Acclaimed Polish Poet
“Not so long ago we had two incredible voices—Neruda and Milosz. Now we have Adam Zagajewski, who also speaks passionately from both the historical and the personal perspective, in poems reduced to a clean, lyrical clarity. In one poet’s opinion (mine), he is now our greatest and truest representative, the most pertinent, impressive, meaningful poet of our time.” —Mary Oliver
“Seldom has the muse...spoken to anyone with such clarity and urgency as in Zagajewski's case.” —Joseph Brodsky
“Zagajewski is now one of the most familiar and highly regarded names in poetry both in Europe and in this country.” —New York Review of Books
Adam Zagajewski was born in Lvov in 1945, a largely Polish city that became a part of the Soviet Ukraine shortly after his birth. His ethnic Polish family, which had lived for centuries in Lvov, was then forcibly repatriated to Poland. A major figure of the Polish New Wave literary movement of the early 1970s and of the anti-Communist Solidarity movement of the 1980s, Zagajewski is today one of the most well-known and highly regarded contemporary Polish poets in Europe and the United States. His luminous, searching poems are imbued by a deep engagement with history, art, and life. He enjoys a wide international readership, and his poetry survives translation with unusual power.
Zagajewski's most recent books in English are Unseen Hand (Farrar, Straus, & Giroux, 2011); Eternal Enemies (FSG, 2008); and Without End: New and Selected Poems (2002), which was nominated for a National Book Critics Circle Award. Zagajewski's other collections of poetry include Mysticism for Beginners (1999), Canvas (1991), and Tremor: Selected Poems (1985). He is also the author of a book of essays and literary sketches, Two Cities: On Exile, History and the Imagination (1995), and of Solidarity, Solitude: Essays.
In his memoir, Another Beauty (2000), Zagajewski writes about growing up in a country "as dreary as the barracks" and documents the artistic and political ferment that occurred in Poland during his youth. The reviewer for Booklist called it an "elegant scrapbook" and said, "Full of pithy and compelling observations on art and society, of luminous descriptions of Krakow and Paris...this is a book to be read once through and returned to often, wherever one happens to open it or in search of a particularly passage or statement."
When, after September 11, The New Yorker published his poem, "Try to Praise the Mutilated World," on its back page—a rare departure from the cartoons and parodies that usually occupy that space—it resonated with many readers. In an interview in Poets & Writers Magazine, Zagajewski said, “Don’t we use the word poetry in two ways? One: as a part of literature. Two: as a tiny part of the world, both human and pre-human, the part of beauty. So poetry as literature, as language, discovers within the world a layer that has existed unobserved in reality, and by doing so changes something in our life, expands somewhat the space of what we are. So yes, it has the power to restore the mutilated world, even if no statistics ever show it.”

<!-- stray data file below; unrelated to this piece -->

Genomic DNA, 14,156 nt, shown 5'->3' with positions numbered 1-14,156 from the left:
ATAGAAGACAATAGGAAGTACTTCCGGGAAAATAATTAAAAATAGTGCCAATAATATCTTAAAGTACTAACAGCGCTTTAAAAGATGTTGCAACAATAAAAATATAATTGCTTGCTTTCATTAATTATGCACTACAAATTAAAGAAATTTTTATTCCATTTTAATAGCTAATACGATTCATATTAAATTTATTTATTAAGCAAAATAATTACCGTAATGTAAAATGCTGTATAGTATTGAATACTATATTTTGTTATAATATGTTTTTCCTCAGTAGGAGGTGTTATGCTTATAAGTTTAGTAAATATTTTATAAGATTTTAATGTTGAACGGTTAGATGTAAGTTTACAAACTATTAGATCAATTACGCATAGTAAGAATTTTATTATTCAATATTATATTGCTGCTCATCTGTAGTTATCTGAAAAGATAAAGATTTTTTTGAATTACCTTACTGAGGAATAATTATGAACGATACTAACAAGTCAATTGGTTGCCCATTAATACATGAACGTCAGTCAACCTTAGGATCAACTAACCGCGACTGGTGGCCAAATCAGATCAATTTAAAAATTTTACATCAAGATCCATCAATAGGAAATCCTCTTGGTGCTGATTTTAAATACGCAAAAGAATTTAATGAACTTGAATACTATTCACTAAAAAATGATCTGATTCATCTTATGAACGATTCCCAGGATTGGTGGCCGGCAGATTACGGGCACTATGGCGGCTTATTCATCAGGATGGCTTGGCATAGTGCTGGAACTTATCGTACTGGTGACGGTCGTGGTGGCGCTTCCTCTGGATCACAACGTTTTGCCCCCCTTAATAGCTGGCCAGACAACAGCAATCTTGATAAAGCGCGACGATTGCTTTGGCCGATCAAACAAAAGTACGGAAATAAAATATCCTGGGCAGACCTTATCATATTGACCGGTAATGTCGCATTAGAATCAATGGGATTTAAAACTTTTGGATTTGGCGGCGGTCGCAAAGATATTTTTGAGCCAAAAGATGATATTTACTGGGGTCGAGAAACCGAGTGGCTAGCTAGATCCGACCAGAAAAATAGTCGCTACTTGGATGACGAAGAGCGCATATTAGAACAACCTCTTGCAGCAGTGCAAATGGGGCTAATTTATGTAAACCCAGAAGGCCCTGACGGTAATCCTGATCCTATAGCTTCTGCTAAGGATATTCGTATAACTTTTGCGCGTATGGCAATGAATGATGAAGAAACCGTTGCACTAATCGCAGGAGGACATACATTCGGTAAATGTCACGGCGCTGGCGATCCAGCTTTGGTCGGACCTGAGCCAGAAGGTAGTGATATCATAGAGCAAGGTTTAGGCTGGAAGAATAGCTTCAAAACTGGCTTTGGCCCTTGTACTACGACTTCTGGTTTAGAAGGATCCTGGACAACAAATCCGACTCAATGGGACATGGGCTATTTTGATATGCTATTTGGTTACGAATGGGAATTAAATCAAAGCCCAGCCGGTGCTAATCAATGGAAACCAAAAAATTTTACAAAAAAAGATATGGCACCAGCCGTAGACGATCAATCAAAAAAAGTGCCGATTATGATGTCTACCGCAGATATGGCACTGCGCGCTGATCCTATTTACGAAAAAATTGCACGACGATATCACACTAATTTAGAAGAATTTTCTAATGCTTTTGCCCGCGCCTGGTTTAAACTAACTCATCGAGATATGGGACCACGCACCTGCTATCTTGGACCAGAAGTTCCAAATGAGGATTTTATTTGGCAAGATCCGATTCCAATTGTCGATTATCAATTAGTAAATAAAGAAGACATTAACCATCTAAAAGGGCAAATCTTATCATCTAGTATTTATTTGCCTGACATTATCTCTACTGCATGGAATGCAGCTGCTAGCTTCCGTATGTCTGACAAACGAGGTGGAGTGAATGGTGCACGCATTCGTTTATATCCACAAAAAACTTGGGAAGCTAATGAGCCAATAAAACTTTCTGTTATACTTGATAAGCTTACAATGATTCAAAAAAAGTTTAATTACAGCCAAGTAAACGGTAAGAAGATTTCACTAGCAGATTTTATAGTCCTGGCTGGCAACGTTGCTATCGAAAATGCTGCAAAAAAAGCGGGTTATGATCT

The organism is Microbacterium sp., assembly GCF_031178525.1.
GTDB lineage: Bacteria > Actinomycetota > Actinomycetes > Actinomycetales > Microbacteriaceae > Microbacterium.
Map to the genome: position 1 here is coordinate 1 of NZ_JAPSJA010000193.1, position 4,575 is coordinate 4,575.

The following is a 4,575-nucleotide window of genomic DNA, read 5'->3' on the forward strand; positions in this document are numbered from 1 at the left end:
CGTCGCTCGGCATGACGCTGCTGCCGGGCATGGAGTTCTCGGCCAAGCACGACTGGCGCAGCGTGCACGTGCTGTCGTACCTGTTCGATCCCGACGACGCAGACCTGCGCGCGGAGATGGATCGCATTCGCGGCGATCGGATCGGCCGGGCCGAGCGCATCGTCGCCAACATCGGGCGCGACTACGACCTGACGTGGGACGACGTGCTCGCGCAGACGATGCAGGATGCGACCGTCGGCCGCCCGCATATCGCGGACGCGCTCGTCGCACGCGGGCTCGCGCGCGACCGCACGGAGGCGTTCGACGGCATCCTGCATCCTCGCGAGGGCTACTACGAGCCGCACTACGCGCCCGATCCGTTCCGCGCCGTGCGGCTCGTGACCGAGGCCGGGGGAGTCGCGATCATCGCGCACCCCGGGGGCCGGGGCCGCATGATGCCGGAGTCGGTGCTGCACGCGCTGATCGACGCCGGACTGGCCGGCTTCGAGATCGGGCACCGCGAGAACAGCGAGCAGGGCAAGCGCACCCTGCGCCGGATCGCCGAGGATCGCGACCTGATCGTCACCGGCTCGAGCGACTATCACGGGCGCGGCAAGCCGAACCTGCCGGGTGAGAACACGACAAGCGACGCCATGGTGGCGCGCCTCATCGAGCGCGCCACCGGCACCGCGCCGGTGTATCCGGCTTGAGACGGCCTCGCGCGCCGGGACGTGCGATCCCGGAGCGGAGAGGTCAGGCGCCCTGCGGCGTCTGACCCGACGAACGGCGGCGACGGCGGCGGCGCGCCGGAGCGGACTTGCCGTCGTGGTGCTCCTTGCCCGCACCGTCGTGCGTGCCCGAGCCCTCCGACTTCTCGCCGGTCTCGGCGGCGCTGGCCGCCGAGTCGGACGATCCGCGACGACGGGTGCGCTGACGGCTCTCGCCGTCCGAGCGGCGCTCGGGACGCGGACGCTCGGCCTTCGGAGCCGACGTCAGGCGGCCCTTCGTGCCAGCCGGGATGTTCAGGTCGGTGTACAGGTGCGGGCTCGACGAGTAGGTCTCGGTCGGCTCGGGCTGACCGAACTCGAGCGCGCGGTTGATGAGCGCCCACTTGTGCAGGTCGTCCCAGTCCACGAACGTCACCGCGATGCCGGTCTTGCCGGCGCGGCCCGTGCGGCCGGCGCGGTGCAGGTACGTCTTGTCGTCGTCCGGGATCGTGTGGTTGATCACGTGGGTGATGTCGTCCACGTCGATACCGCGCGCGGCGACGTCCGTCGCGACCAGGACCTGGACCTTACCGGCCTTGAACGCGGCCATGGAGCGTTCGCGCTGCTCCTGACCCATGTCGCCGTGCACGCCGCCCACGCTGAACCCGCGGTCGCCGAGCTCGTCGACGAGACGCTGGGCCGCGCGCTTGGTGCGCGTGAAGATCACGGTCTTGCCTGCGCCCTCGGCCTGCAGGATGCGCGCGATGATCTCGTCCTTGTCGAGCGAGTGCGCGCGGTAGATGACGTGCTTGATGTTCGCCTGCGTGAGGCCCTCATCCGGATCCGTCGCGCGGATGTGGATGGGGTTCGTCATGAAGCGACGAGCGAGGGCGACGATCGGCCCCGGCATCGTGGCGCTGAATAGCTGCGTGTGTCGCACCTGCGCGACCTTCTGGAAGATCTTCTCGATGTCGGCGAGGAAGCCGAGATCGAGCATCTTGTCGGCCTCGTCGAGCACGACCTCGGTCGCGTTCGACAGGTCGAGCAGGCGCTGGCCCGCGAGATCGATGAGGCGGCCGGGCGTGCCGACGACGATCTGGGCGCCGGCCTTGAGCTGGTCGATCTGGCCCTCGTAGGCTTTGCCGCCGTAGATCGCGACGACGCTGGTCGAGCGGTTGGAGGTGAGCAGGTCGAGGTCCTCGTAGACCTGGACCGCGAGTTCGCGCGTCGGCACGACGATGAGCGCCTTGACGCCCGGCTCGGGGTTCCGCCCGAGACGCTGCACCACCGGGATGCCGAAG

He now spends part of the year in Krakow, the city he lived in during the 1960s and '70s; and he teaches in Chicago.
About UNSEEN HAND (2011)
One of the most gifted poets of our time, Adam Zagajewski is a contemporary classic. Few writers in poetry or prose have attained the lucid intelligence and limpid economy of style that are the trademarks of his work. His wry humor, gentle skepticism, and perpetual sense of history’s dark possibilities have earned him a devoted international following. This collection, gracefully translated by Clare Cavanagh, finds the poet returning to the themes that have defined his career—moving meditations on place, language, and history. Unseen Hand is a luminous meeting of art and everyday life.
About ETERNAL ENEMIES (2008)
One of the most gifted and readable poets of his time, Adam Zagajewski is proving to be a contemporary classic. Few writers in either poetry or prose can be said to have attained the lucid intelligence and limpid economy of style that have become a matter of course with Zagajewski. It is these qualities, combined with his wry humor, gentle skepticism, and perpetual sense of history’s dark possibilities, that have earned him a devoted international following. This collection, gracefully translated by Clare Cavanagh, finds the poet reflecting on place, language, and history. Especially moving here are his tributes to writers, friends known in person or in books—people such as Milosz and Sebald, Brodsky and Blake—which intermingle naturally with portraits of family members and loved ones.